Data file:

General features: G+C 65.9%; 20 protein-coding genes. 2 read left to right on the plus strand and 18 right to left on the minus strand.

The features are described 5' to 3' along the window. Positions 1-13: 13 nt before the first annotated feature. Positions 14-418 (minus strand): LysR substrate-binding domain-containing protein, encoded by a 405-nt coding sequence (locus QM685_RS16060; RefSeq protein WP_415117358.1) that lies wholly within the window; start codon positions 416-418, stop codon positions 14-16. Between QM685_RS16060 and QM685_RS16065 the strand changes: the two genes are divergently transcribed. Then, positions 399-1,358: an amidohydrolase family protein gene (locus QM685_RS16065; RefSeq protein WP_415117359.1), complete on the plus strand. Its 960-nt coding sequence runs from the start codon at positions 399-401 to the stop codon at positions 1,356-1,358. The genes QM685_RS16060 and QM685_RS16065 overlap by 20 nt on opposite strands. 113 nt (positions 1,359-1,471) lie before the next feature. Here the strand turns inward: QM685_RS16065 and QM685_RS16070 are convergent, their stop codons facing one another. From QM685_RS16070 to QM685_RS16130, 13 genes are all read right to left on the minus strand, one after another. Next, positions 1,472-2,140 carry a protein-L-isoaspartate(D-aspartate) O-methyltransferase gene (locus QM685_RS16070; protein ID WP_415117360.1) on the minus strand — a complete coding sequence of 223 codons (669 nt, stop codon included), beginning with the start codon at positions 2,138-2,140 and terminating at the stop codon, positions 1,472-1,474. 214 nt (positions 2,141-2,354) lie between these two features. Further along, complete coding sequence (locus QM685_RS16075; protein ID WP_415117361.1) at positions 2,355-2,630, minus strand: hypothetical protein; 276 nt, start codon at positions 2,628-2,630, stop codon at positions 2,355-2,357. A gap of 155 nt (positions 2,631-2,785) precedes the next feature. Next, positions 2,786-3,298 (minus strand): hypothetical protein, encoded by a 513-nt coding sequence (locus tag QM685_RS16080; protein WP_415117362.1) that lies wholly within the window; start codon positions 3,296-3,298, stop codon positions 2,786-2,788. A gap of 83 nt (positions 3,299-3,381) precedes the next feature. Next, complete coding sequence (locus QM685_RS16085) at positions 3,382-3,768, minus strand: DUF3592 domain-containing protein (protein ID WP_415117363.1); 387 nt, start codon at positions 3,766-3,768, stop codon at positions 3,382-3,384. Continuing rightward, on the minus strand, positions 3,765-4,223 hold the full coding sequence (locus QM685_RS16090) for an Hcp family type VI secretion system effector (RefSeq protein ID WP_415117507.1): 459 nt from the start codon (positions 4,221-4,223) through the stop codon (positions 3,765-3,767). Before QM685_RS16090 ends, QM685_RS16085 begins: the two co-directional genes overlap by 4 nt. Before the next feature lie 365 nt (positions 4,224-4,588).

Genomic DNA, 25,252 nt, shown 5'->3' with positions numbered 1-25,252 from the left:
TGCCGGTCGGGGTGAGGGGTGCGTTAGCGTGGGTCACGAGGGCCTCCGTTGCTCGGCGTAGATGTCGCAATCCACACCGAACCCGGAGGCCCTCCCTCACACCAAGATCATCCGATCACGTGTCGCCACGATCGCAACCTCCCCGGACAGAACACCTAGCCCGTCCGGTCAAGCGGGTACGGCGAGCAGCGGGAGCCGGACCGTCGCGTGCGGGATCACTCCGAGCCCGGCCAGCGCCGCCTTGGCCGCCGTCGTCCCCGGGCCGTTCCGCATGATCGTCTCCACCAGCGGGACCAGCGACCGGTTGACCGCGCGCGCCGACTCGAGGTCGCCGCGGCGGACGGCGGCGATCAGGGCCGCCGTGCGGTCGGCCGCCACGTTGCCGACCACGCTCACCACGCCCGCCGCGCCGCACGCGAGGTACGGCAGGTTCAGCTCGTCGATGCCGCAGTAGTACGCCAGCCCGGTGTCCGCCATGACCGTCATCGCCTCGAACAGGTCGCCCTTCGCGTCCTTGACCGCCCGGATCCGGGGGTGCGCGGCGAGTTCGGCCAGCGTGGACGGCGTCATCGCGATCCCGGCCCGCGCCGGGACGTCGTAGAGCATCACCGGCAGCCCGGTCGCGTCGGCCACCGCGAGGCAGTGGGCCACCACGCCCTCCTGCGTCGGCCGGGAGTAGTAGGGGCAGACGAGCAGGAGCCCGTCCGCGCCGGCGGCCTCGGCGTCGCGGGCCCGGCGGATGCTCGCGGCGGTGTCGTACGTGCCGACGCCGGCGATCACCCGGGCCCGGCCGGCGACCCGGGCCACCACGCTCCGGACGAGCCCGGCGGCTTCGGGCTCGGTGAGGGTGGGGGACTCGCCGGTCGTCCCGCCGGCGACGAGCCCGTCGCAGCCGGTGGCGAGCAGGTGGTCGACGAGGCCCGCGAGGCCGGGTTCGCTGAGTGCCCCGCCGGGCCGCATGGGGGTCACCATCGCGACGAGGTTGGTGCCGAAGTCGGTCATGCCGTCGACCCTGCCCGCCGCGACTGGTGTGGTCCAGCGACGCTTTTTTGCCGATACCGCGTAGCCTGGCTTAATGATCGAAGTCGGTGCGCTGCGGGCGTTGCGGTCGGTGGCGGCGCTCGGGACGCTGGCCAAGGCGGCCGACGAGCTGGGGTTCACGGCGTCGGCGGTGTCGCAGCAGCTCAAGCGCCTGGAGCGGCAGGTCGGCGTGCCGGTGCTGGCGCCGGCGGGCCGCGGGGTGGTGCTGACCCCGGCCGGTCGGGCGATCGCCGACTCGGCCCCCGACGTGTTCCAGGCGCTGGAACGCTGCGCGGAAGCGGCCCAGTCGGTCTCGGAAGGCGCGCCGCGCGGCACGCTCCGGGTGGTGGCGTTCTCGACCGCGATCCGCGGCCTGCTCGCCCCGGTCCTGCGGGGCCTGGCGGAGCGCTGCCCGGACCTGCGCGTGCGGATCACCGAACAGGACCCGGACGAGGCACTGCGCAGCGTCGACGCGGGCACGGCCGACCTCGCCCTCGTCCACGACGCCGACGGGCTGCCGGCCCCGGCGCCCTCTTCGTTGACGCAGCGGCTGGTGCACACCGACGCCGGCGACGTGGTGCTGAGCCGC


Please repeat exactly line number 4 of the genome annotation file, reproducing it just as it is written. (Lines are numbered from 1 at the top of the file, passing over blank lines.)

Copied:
TGCCGGTCGGGGTGAGGGGTGCGTTAGCGTGGGTCACGAGGGCCTCCGTTGCTCGGCGTAGATGTCGCAATCCACACCGAACCCGGAGGCCCTCCCTCACACCAAGATCATCCGATCACGTGTCGCCACGATCGCAACCTCCCCGGACAGAACACCTAGCCCGTCCGGTCAAGCGGGTACGGCGAGCAGCGGGAGCCGGACCGTCGCGTGCGGGATCACTCCGAGCCCGGCCAGCGCCGCCTTGGCCGCCGTCGTCCCCGGGCCGTTCCGCATGATCGTCTCCACCAGCGGGACCAGCGACCGGTTGACCGCGCGCGCCGACTCGAGGTCGCCGCGGCGGACGGCGGCGATCAGGGCCGCCGTGCGGTCGGCCGCCACGTTGCCGACCACGCTCACCACGCCCGCCGCGCCGCACGCGAGGTACGGCAGGTTCAGCTCGTCGATGCCGCAGTAGTACGCCAGCCCGGTGTCCGCCATGACCGTCATCGCCTCGAACAGGTCGCCCTTCGCGTCCTTGACCGCCCGGATCCGGGGGTGCGCGGCGAGTTCGGCCAGCGTGGACGGCGTCATCGCGATCCCGGCCCGCGCCGGGACGTCGTAGAGCATCACCGGCAGCCCGGTCGCGTCGGCCACCGCGAGGCAGTGGGCCACCACGCCCTCCTGCGTCGGCCGGGAGTAGTAGGGGCAGACGAGCAGGAGCCCGTCCGCGCCGGCGGCCTCGGCGTCGCGGGCCCGGCGGATGCTCGCGGCGGTGTCGTACGTGCCGACGCCGGCGATCACCCGGGCCCGGCCGGCGACCCGGGCCACCACGCTCCGGACGAGCCCGGCGGCTTCGGGCTCGGTGAGGGTGGGGGACTCGCCGGTCGTCCCGCCGGCGACGAGCCCGTCGCAGCCGGTGGCGAGCAGGTGGTCGACGAGGCCCGCGAGGCCGGGTTCGCTGAGTGCCCCGCCGGGCCGCATGGGGGTCACCATCGCGACGAGGTTGGTGCCGAAGTCGGTCATGCCGTCGACCCTGCCCGCCGCGACTGGTGTGGTCCAGCGACGCTTTTTTGCCGATACCGCGTAGCCTGGCTTAATGATCGAAGTCGGTGCGCTGCGGGCGTTGCGGTCGGTGGCGGCGCTCGGGACGCTGGCCAAGGCGGCCGACGAGCTGGGGTTCACGGCGTCGGCGGTGTCGCAGCAGCTCAAGCGCCTGGAGCGGCAGGTCGGCGTGCCGGTGCTGGCGCCGGCGGGCCGCGGGGTGGTGCTGACCCCGGCCGGTCGGGCGATCGCCGACTCGGCCCCCGACGTGTTCCAGGCGCTGGAACGCTGCGCGGAAGCGGCCCAGTCGGTCTCGGAAGGCGCGCCGCGCGGCACGCTCCGGGTGGTGGCGTTCTCGACCGCGATCCGCGGCCTGCTCGCCCCGGTCCTGCGGGGCCTGGCGGAGCGCTGCCCGGACCTGCGCGTGCGGATCACCGAACAGGACCCGGACGAGGCACTGCGCAGCGTCGACGCGGGCACGGCCGACCTCGCCCTCGTCCACGACGCCGACGGGCTGCCGGCCCCGGCGCCCTCTTCGTTGACGCAGCGGCTGGTGCACACCGACGCCGGCGACGTGGTGCTGAGCCGC